All the Problems Disappear
Written by Pete Steciow
As a young boy in an impoverished town in South Africa, the days were long, and the nights were longer being so hungry. Zola, my father, tried to make out sustenance living with a small plot of land and several animals. Zahria, my mom, always had a smile and a hug to make it better. Mom always had a prayer for her six children before bed each night.
The Northern Cape has always been the best farming in South Africa. The years of 1991 -1992 were devastating for the Northern Cape, especially our family, with a most severe drought. Making living conditions much worse was the continued fighting which had killed five-thousand people since 1987. At the same time as the drought, the conflicts erupted, with seven-hundred seventy-one people dying in the first four months.
At the wrong place at the right time, my father was killed in this uprising. Our only saving grace was mom’s work ethic and the favor she had won working for Thomas, a prominent British landowner. Thomas was from a prominent family in Britain. His education at Oxford, the oldest university in the English-speaking world, profoundly affected Thomas. He was always loyal to the British Government for the opportunity and the protection to farm in the Northern Cape. Thomas was God-fearing and felt empathy for humanity, yet he had to work within the confines of British and South African rule, not drawing too much attention to his actions.
Zahria was such a faithful employee for Thomas that he offered to hire her second eldest son Thato, who was eight, to work on the farm tending the animals. Thomas had three lovely daughters but no sons. His wife was always busy caring for and attending to their needs. There was a void in his heart that was unexplainable. Many people worked for Thomas on his six-hundred-hectare estate, but none captured his imagination more than watching Thato. His natural ability to care for the animals was inspiring.Thato was a quick study, and Thomas needed someone who could keep accurate records on the farm. Thomas started providing Thato with books during his lunch break. When possible, he would read to him and teach him math. These newly acquired skills of Thato proved to be invaluable to Thomas. He knew how much raw material he was using on the farm and compared it with the output.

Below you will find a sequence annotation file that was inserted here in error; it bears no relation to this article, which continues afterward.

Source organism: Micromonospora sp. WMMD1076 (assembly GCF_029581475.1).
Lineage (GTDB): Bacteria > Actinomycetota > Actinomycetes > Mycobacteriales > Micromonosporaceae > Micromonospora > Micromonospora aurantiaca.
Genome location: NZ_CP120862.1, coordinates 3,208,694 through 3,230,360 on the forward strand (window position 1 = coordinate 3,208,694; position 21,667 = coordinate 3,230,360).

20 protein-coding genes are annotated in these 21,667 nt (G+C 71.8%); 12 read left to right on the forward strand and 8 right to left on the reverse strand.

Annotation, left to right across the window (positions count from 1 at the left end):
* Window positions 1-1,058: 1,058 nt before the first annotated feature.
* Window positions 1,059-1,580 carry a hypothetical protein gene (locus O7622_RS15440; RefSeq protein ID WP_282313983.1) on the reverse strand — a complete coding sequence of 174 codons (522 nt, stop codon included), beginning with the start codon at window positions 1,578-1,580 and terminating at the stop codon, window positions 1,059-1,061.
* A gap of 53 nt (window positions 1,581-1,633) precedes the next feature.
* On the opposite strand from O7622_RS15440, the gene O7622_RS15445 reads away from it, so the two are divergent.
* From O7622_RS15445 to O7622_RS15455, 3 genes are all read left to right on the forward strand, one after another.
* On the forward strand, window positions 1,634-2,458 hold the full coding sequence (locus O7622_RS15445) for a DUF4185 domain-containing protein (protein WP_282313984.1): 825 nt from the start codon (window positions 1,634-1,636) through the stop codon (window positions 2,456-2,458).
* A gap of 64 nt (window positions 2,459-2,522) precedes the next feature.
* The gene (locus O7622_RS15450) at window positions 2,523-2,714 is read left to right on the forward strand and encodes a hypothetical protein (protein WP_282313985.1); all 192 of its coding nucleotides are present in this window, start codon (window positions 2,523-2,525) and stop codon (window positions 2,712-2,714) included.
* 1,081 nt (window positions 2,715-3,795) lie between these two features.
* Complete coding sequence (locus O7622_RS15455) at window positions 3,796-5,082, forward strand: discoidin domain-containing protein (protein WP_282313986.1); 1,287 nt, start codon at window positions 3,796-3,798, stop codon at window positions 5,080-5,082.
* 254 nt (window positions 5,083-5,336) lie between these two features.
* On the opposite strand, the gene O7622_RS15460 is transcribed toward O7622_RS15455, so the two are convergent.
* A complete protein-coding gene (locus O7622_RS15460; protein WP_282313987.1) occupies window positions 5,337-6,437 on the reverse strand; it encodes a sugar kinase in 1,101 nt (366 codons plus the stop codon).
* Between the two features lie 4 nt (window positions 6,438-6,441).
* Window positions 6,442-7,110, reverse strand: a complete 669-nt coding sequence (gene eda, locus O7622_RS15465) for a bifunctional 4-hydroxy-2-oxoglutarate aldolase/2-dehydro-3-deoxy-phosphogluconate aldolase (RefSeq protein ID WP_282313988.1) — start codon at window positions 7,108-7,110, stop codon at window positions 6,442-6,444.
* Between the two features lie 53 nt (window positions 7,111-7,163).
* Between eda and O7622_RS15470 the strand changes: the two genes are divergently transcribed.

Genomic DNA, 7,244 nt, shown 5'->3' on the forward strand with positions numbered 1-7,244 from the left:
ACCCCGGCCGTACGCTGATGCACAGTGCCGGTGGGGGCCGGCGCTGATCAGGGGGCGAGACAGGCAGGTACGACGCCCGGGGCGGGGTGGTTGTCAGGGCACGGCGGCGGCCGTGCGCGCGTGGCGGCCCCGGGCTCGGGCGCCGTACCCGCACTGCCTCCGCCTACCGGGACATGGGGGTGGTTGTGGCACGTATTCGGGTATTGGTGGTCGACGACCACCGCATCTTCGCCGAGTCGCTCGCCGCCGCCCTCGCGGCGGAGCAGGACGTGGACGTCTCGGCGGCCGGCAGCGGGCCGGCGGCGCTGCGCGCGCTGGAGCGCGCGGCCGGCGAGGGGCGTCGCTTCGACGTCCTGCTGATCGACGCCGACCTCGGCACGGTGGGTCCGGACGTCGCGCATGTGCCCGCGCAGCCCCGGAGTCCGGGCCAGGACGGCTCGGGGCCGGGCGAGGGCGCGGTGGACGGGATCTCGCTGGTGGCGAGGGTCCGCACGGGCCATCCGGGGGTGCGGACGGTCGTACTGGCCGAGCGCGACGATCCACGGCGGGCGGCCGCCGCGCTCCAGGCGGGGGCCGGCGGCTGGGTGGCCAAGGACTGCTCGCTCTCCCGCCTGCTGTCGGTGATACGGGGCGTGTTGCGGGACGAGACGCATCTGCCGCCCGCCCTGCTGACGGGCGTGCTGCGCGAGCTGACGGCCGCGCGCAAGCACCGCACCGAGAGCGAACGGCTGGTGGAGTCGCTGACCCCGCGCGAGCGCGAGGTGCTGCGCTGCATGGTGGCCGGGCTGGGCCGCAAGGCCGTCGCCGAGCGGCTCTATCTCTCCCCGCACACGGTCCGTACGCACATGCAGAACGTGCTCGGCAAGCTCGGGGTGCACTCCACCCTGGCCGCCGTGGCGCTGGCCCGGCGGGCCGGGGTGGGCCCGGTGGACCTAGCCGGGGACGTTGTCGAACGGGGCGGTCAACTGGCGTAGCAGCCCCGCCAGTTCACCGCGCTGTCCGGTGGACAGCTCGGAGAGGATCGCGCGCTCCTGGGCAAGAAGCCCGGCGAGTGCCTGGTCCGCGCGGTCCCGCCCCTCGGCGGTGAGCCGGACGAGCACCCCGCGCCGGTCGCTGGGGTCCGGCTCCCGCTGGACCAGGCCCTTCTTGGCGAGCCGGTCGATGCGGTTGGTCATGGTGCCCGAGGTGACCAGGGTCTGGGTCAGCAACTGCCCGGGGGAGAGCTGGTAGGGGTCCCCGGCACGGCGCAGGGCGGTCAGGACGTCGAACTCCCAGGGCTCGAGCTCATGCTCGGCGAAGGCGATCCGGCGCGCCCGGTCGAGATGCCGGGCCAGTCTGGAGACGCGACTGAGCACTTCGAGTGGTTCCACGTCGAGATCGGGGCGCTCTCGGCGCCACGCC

In 1985 a new American -British film “Out of Africa” caught Thomas’s daughter’s attention. Thomas shared it with his family, Zahria and Thato.
Thomas continued to be impressed with Thato’s ability to save many farm animals with his care that usually would have died. He started providing him with science books. Now Thomas did not have the time to provide the extensive training that Thato needed. Thomas discussed the matter with Amelia. Educating workers was quite out of the ordinary, so Amelia suggested that they offer Thato private tutoring at the compound.
As the years passed, the tutors were amazed, and the estate benefited handsomely in the return of crops and animals. Thomas realized that something was lacking in his life and was before him this whole time in Thato. He wanted him to go as far in life as he could. Amelia, who had been consumed with his daughters and knew that Thato brought him the same kind of joy she was experiencing in her children. She said, “I wish there were a top-notch school that could challenge him to his ability.
That did it; Thomas took it upon himself to contact his Alma mater. After many communications, Thomas informed Thato he would be accepted at Oxford University. But he said he could not accept this offer because there was no one to replace him and help mom.
“Oh,” Thomas replied, ” Zahira was saying that your brother Ebrahim is interested in taking your job. Of course, you will have to train him before leaving for school.”
When it was time to go to school, Thomas gave him a big hug and a handshake with tears streaming down his face. Just then, Amelia said Thomas, you have work to do. Each week Thato wrote Thomas and Amelia about his progress in school and his new friends. One letter, however, shocked both Amelia and Thomas when Thato notified them that he had won a prestigious entire medical scholarship to Oxford Medical School. Amelia gave the letter to his mom to keep.
After completing his medical school training, he returned to the Northern Cape estate of Amelia and Thomas to reunite and share all that had transpired. He would be working with noted trauma doctors through South African Hospitals. Thato always took time from work in South Africa to visit family, Amelia, and Thomas for the holidays. As Thato’s work continued in South Africa, he met many beautiful people. The “Doctors Without Borders” was one group that especially took an affinity to Thato. Baragwanath Hospital, the largest hospital on the African continent, convinced him to join the organization full-time.
His experience and unending commitment earned him the position of the leading doctor in “Doctors Without Borders” in all of Eastern Europe.
A letter home to Amelia and Thomas reads: I had a tough week for me, nothing is going right in my world with no electricity, nurses, beds, supplies, and I am at my wit’s end with the endless stream of mutilated humanity as his savage war conducted by Russia and the Syria Army of Bashar Hafez al-Assad continue.
I want to go to bed and sleep until all the problems disappear.
Now, in Mariupol, Ukraine, carrying on the mission. I wish I could go to sleep and close my eyes and hope that I could be anywhere but here. Amelia and Thomas received an urgent phone call from “Doctors Without Borders.”
Awake, everything is different, and I don’t recognize anything in my new world. Where am I, and what happens in my future?